Dormice are snuggled up in their nests whilst they hibernate and frogs retreat to the bottom of ponds, burying themselves in silt and breathing through their skin. Trees and bushes have dropped their leaves, exposing their skeletons as they enter their winter dormancy period. Naturally, we can feel a bit vulnerable in this harsh landscape. But if you can wrap up and coax yourself outside for a couple of hours and really make an effort to notice things, you may be able to feel a sense of awe at the raw yet delicate beauty of winter. At first the land might seem stark and quiet but have a look for any patches of green amongst the browns and beiges. A few plants keep their leaves through winter, known as evergreen plants. If you’re quiet and patient, you might see and hear a flutter or scurry of life surrounding these plants, probably in search of a meal.
Look out for ivy climbing up tree trunks and blanketing over rocks. Ivy is in flower until November, much later than most plants, attracting several species of insects. These in turn provide a late food source for robins and wrens which you may spot hopping around in winter. Ivy flowers also provide a final nectar source for many pollinating insects, like bees, before they go into hibernation. Small mammals and bats shelter in their thick leaves. The berries don’t ripen until mid-winter, providing a high-fat energy source for birds during the season’s food gap – keep an eye out for woodpigeons, thrushes, jays, starlings, finches and blackbirds devouring them.
You may notice holly bushes dotted around with their spiky, waxy leaves. Holly berries contain the seeds and are eaten by several animals including birds, for example fieldfares, redwings, blackbirds and thrushes. In return, the birds unknowingly spread the holly’s seed around in their droppings. Holly is clever in controlling how its seeds are spread. Firstly, its berries don’t ripen until winter when there isn’t much other fruit around, so they have a higher chance of being eaten by a bird or other animal. Secondly, the berries are mildly toxic so birds can only eat a few at a time meaning they have to return more often. So, droppings each contain fewer seeds but are spread out over a larger area, increasing the likelihood of the holly’s seeds landing in a suitable place to grow. Not just a pretty Christmas decoration!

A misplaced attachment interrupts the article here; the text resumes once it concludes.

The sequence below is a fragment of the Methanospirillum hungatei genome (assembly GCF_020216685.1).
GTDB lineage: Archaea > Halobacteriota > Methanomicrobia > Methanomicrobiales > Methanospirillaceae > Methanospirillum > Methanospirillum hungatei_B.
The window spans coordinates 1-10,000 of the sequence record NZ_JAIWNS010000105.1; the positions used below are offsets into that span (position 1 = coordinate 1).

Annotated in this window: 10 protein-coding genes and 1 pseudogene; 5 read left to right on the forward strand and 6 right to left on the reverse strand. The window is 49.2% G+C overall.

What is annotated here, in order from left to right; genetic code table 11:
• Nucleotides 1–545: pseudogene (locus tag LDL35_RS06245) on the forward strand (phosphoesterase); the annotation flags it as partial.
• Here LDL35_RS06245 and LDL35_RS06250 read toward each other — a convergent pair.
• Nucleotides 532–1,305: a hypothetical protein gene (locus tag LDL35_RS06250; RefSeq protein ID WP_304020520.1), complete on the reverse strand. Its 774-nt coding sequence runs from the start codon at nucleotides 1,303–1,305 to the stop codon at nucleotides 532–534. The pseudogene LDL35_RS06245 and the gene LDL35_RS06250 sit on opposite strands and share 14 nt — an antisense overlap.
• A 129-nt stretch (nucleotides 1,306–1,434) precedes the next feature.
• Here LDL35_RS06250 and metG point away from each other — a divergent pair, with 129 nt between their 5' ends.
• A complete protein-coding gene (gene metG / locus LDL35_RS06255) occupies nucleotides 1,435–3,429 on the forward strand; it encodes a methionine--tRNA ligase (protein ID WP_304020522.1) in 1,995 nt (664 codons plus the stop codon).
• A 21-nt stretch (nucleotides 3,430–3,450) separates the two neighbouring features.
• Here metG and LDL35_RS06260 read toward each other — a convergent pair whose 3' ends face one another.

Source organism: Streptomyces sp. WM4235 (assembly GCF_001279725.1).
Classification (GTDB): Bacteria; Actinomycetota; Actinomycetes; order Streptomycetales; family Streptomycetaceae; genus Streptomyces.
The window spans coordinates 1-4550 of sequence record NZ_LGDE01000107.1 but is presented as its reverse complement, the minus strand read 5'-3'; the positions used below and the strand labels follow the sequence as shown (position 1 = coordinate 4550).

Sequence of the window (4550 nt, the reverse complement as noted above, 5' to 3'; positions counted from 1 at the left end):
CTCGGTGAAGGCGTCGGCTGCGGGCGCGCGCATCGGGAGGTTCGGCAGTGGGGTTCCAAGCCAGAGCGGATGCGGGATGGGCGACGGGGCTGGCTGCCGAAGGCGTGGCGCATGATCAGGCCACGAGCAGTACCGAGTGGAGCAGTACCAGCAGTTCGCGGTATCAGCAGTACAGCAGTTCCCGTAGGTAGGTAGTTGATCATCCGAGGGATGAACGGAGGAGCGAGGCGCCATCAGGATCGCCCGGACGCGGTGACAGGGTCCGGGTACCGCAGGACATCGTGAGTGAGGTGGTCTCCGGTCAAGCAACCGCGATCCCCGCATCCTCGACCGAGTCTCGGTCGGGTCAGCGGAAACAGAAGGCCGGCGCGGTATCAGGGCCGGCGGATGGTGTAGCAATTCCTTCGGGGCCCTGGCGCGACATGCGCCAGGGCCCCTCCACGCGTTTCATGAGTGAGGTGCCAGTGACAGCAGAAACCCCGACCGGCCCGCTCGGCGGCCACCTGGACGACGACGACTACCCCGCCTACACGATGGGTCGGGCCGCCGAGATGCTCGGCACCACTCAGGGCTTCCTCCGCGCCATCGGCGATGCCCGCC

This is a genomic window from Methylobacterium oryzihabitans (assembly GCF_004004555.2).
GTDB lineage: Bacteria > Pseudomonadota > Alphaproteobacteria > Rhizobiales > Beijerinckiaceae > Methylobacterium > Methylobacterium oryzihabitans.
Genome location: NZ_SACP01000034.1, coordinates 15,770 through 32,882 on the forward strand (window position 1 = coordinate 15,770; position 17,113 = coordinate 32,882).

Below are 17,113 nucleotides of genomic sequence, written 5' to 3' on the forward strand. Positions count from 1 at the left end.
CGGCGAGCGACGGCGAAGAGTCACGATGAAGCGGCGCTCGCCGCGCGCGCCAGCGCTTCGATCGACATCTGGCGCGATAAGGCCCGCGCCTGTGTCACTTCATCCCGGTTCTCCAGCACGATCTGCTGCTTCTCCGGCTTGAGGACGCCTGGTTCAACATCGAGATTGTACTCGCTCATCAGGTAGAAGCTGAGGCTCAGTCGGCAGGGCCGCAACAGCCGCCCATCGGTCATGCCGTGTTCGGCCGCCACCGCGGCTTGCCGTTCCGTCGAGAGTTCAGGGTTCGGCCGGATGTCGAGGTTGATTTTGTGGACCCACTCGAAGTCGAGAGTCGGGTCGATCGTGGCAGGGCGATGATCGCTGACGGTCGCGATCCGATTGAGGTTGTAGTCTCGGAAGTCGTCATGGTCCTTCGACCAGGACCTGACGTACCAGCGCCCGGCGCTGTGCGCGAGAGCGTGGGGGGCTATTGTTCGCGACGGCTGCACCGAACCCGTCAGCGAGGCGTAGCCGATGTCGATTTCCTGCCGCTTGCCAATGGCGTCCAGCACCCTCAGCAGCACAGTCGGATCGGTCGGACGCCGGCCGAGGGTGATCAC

Look up to the trees to see if you can spot clumps of green amongst the otherwise bare branches. This may well be mistletoe. Mistletoe is partially parasitic - it grows on tree branches, taking some of its nutrients and water. Its berries are white and very enticing to birds like the mistle thrush, who eat the high-fat fruit surrounding the seed. The seed itself is covered in a very sticky substance, so it gets stuck to the bird’s beak. Once the bird notices, it starts wiping its beak on a new branch in frustration. Once stuck to the branch, the seed’s sticky coat hardens, attaching the seed to the spot where it then takes root. In ancient times, mistletoe symbolised life and fertility because of the fact it was seen mysteriously growing, without soil, amongst dead-appearing branches. This may be where the kissing tradition stems from!
Getting outside in winter gives you a chance to see the natural world when there aren’t many other people are about. So put your layers on, look for some evergreen plants and watch what goes on around them when the world is quiet. You can do this in a nearby park or wildlife site, and you could also head to one of our amazing nature reserves. Plan your visit at www.avonwildlifetrust.org.uk/nature-reserves.